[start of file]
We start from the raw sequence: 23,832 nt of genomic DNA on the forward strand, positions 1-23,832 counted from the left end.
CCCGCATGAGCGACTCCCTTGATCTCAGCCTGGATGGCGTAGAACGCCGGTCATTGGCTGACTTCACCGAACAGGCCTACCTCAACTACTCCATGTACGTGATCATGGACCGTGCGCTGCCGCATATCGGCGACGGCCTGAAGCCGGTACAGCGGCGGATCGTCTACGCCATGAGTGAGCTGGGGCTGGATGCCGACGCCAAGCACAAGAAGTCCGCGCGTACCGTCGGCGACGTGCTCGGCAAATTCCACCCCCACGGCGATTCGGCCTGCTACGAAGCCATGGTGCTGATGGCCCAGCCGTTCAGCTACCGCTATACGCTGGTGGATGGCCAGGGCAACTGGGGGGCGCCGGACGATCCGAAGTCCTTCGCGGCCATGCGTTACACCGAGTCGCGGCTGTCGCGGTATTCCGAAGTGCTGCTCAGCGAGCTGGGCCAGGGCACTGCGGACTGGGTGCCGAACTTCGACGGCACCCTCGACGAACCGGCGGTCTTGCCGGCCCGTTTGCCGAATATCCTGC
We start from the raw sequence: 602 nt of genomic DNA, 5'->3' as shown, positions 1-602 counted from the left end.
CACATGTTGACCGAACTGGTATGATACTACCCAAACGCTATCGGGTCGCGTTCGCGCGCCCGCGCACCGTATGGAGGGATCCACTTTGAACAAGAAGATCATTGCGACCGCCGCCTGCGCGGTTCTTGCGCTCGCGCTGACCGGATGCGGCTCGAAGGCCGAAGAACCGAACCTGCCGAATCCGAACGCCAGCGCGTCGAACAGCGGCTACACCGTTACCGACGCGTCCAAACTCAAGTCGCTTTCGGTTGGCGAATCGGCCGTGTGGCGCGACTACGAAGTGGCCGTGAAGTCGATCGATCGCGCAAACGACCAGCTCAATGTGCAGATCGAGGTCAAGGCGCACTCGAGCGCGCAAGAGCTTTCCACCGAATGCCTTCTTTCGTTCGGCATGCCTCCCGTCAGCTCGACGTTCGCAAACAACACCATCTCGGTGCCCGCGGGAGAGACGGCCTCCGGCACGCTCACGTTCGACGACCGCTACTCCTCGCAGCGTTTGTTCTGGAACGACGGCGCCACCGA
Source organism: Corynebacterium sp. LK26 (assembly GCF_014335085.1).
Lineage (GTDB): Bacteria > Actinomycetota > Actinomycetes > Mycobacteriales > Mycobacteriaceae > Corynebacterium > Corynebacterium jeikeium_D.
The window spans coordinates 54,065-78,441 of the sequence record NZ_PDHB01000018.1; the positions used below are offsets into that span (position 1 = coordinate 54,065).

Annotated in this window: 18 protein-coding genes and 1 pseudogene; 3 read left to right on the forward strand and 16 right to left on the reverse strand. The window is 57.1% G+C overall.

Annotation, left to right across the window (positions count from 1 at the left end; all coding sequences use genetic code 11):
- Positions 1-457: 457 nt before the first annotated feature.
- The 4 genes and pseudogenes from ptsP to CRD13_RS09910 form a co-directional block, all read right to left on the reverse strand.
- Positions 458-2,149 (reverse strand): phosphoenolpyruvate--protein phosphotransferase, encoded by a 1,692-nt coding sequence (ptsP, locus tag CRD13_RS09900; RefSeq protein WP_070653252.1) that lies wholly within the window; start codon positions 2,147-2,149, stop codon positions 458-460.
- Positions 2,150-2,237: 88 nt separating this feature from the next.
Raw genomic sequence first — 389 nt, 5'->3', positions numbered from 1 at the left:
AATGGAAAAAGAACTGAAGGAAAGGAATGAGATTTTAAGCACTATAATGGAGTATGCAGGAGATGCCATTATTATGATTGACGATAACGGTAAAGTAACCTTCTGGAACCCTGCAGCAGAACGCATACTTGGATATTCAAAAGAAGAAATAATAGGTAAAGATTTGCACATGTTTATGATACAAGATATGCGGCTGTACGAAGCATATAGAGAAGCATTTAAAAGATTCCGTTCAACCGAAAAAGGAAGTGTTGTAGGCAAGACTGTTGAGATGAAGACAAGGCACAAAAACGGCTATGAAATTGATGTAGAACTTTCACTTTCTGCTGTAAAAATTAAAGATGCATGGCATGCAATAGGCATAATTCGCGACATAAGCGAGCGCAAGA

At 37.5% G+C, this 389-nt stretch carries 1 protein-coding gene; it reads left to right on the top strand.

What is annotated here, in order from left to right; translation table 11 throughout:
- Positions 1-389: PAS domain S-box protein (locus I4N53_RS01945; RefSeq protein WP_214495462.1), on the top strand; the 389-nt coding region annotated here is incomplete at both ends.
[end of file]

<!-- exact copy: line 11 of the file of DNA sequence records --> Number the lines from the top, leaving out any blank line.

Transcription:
- The 4 genes and pseudogenes from ptsP to CRD13_RS09910 form a co-directional block, all read right to left on the reverse strand.